The Aesthetics of Routine

People that collect data about themselves are not necessarily interested on the data, but in the resulting information and how it can be used in order to learn something about them. This project proposes an artistic approach to the use of data from self-tracking applications. By combining an artistic perspective with an information visualization approach, we expand the frontier of the visual translation of data from self-tracking, with the goal of enabling the users to seem themselves in the artworks creating using their data.


The technological evolution, among with the Internet, allows designers and artists to become “information architects”, allowing them to use technology and information throughout the creative process [Ves07]. Self-tracking (the process, either automatic or not, of gathering and analyzing data about our social behavior and our body) allows many users to discover unknown patterns about themselves, and improve the quality of their lives. This data art project uses data from the Reporter app, made by Feltron, DrewB and Friends. The mobile application sends a few randomly timed surveys each day, and pairs the answers with automatic measurements. The data that is automatically saved (connectivity, battery, localization, weather, time and date, steps, report impetus, audio and photoset) is mapped by the developed application in order to stop being a complex set of number, and gain a meaning and a human context. In this way, the generated artwork tries to represent the individuality and uniqueness that characterizes each person and each set of data, as well as some of the everyday life’s chaos. Information Visualization is introduced as a tool to help us understand and humanize abstract data, becoming a new medium to designers and artists. The visual inspirations for the creation of this project range from several pieces of art, to musical scores, to graphic design work.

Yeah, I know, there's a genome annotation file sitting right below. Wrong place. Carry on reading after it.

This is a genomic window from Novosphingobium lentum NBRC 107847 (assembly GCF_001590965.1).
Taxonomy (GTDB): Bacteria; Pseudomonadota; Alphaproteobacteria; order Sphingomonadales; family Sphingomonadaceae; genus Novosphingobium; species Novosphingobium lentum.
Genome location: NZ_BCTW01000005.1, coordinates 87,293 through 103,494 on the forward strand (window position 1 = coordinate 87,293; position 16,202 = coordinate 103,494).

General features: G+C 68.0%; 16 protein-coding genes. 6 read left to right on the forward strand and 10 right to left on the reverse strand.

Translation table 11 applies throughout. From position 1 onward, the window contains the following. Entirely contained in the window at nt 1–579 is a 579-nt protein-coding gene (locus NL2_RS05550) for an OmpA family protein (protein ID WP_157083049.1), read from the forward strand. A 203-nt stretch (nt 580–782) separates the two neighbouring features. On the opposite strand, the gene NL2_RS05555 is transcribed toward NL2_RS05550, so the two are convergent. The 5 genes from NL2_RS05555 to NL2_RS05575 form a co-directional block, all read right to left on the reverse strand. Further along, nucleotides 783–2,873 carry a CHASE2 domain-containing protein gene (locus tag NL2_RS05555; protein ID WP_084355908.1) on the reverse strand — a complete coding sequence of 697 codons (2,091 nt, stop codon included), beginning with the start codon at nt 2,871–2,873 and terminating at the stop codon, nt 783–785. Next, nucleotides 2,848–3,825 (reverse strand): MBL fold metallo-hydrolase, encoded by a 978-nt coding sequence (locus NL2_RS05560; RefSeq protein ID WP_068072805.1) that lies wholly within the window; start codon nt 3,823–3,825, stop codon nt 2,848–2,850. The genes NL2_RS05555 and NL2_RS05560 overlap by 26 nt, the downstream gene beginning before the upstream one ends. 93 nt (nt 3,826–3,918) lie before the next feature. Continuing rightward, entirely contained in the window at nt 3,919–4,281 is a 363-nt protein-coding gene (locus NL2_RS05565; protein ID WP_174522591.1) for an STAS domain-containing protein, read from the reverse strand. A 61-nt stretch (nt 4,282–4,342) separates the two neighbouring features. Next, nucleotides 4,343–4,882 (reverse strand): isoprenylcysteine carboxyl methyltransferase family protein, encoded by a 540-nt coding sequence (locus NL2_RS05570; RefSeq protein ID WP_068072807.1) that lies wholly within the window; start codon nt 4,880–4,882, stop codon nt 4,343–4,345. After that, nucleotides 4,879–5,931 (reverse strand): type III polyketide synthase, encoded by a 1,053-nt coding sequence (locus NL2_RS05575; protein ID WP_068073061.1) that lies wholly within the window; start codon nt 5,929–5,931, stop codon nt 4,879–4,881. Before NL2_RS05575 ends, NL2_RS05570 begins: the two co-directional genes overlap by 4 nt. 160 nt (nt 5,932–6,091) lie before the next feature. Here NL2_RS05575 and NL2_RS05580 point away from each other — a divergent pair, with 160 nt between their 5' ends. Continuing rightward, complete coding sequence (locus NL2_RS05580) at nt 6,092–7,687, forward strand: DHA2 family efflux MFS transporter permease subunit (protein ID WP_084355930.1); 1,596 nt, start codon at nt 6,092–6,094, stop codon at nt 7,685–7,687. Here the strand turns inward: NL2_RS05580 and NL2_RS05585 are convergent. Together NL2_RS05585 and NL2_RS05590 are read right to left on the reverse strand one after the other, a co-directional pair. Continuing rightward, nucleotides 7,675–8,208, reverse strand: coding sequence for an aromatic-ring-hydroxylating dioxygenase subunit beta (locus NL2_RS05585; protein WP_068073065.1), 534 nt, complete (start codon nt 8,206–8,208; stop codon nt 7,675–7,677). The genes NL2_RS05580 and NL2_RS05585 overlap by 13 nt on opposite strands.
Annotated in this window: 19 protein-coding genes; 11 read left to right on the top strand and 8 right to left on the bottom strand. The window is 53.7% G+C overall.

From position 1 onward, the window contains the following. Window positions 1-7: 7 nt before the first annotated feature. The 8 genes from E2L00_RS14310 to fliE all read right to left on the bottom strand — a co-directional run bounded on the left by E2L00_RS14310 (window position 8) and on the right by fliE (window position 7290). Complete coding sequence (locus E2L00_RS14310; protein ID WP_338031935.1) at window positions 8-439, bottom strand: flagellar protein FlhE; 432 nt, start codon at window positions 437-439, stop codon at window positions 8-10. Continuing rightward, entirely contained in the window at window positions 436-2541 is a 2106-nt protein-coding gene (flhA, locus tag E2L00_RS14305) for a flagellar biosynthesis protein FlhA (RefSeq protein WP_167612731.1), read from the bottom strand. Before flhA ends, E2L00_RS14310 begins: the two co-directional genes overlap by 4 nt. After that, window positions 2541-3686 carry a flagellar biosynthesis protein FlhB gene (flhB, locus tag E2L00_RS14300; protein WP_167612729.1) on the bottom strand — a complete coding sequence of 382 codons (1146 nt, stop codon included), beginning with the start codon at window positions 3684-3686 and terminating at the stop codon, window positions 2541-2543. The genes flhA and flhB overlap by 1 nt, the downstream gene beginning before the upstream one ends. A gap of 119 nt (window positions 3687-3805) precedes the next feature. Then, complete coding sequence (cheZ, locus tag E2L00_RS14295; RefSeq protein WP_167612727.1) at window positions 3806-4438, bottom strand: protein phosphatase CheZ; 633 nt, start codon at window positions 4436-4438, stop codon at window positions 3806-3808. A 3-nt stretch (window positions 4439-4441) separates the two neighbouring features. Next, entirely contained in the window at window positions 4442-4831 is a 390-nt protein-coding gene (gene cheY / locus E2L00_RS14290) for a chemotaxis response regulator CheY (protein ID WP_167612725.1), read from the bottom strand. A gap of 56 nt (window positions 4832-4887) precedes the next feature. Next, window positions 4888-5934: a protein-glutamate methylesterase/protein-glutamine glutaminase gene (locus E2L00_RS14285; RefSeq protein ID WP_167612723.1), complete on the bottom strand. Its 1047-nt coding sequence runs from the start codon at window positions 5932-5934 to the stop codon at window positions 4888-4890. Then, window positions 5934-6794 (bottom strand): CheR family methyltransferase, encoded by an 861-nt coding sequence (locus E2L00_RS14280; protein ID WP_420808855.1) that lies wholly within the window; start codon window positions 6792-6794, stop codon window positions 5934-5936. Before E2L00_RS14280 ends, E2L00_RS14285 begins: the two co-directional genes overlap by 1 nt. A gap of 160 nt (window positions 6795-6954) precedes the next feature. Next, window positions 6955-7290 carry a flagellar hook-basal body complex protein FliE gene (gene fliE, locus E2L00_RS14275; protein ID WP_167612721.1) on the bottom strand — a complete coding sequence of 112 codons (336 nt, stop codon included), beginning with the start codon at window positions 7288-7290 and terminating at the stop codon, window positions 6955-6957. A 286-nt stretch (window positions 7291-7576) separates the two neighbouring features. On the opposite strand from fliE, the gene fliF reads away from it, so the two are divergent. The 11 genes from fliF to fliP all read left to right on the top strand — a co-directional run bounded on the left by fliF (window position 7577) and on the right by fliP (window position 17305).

Visualization Examples















In Proceedings

  • A. B. Correia and P. Machado, “The Aesthetics of Routine,” in Expressive 2016 – Proceedings of the Joint Symposium Expressive 2016, co-located with the Eurographics 2016, 2016.